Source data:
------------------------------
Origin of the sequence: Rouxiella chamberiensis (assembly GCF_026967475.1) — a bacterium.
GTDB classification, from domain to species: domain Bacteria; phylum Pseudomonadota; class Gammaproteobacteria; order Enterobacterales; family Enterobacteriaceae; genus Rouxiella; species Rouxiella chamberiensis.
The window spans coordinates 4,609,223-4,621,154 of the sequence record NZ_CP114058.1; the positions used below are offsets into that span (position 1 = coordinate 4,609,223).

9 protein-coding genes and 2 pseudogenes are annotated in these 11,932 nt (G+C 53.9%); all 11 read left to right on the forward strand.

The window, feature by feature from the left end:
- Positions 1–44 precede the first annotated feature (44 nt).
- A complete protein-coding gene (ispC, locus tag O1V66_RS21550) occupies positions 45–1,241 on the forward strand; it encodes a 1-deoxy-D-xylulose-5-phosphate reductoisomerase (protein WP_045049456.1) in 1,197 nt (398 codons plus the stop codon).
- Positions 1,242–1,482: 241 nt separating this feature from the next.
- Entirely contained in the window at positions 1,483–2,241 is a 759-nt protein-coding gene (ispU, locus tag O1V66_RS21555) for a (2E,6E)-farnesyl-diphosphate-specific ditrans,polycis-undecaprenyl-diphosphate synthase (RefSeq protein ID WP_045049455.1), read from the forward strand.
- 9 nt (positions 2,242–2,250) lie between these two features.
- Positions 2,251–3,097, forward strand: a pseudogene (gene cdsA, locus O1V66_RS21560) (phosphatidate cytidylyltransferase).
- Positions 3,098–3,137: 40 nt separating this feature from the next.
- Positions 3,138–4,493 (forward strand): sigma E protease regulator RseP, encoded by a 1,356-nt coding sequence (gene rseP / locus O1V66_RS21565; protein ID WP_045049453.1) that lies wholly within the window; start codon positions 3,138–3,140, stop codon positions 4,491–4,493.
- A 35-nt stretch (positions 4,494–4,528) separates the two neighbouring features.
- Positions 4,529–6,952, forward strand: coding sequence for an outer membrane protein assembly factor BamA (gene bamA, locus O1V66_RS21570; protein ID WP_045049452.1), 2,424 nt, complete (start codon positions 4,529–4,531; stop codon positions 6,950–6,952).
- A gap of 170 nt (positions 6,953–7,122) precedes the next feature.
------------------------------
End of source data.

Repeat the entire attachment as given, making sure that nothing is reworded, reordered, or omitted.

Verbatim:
Origin of the sequence: Rouxiella chamberiensis (assembly GCF_026967475.1) — a bacterium.
GTDB classification, from domain to species: domain Bacteria; phylum Pseudomonadota; class Gammaproteobacteria; order Enterobacterales; family Enterobacteriaceae; genus Rouxiella; species Rouxiella chamberiensis.
The window spans coordinates 4,609,223-4,621,154 of the sequence record NZ_CP114058.1; the positions used below are offsets into that span (position 1 = coordinate 4,609,223).

9 protein-coding genes and 2 pseudogenes are annotated in these 11,932 nt (G+C 53.9%); all 11 read left to right on the forward strand.

The window, feature by feature from the left end:
- Positions 1–44 precede the first annotated feature (44 nt).
- A complete protein-coding gene (ispC, locus tag O1V66_RS21550) occupies positions 45–1,241 on the forward strand; it encodes a 1-deoxy-D-xylulose-5-phosphate reductoisomerase (protein WP_045049456.1) in 1,197 nt (398 codons plus the stop codon).
- Positions 1,242–1,482: 241 nt separating this feature from the next.
- Entirely contained in the window at positions 1,483–2,241 is a 759-nt protein-coding gene (ispU, locus tag O1V66_RS21555) for a (2E,6E)-farnesyl-diphosphate-specific ditrans,polycis-undecaprenyl-diphosphate synthase (RefSeq protein ID WP_045049455.1), read from the forward strand.
- 9 nt (positions 2,242–2,250) lie between these two features.
- Positions 2,251–3,097, forward strand: a pseudogene (gene cdsA, locus O1V66_RS21560) (phosphatidate cytidylyltransferase).
- Positions 3,098–3,137: 40 nt separating this feature from the next.
- Positions 3,138–4,493 (forward strand): sigma E protease regulator RseP, encoded by a 1,356-nt coding sequence (gene rseP / locus O1V66_RS21565; protein ID WP_045049453.1) that lies wholly within the window; start codon positions 3,138–3,140, stop codon positions 4,491–4,493.
- A 35-nt stretch (positions 4,494–4,528) separates the two neighbouring features.
- Positions 4,529–6,952, forward strand: coding sequence for an outer membrane protein assembly factor BamA (gene bamA, locus O1V66_RS21570; protein ID WP_045049452.1), 2,424 nt, complete (start codon positions 4,529–4,531; stop codon positions 6,950–6,952).
- A gap of 170 nt (positions 6,953–7,122) precedes the next feature.